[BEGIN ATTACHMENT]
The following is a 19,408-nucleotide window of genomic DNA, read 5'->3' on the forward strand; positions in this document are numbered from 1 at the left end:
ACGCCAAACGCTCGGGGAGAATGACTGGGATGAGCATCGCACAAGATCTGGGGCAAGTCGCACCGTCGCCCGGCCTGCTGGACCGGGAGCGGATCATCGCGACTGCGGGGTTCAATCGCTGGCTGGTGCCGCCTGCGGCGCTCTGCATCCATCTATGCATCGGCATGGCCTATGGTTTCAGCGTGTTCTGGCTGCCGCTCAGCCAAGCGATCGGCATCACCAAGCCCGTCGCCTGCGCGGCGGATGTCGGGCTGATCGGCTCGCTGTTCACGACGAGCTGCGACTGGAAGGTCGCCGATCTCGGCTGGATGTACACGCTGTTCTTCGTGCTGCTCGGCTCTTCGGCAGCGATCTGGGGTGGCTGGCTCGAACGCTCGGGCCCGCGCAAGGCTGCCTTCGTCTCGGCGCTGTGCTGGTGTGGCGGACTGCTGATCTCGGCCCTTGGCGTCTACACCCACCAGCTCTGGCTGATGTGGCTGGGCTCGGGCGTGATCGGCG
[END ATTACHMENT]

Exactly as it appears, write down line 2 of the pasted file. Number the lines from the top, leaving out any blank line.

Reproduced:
ACGCCAAACGCTCGGGGAGAATGACTGGGATGAGCATCGCACAAGATCTGGGGCAAGTCGCACCGTCGCCCGGCCTGCTGGACCGGGAGCGGATCATCGCGACTGCGGGGTTCAATCGCTGGCTGGTGCCGCCTGCGGCGCTCTGCATCCATCTATGCATCGGCATGGCCTATGGTTTCAGCGTGTTCTGGCTGCCGCTCAGCCAAGCGATCGGCATCACCAAGCCCGTCGCCTGCGCGGCGGATGTCGGGCTGATCGGCTCGCTGTTCACGACGAGCTGCGACTGGAAGGTCGCCGATCTCGGCTGGATGTACACGCTGTTCTTCGTGCTGCTCGGCTCTTCGGCAGCGATCTGGGGTGGCTGGCTCGAACGCTCGGGCCCGCGCAAGGCTGCCTTCGTCTCGGCGCTGTGCTGGTGTGGCGGACTGCTGATCTCGGCCCTTGGCGTCTACACCCACCAGCTCTGGCTGATGTGGCTGGGCTCGGGCGTGATCGGCG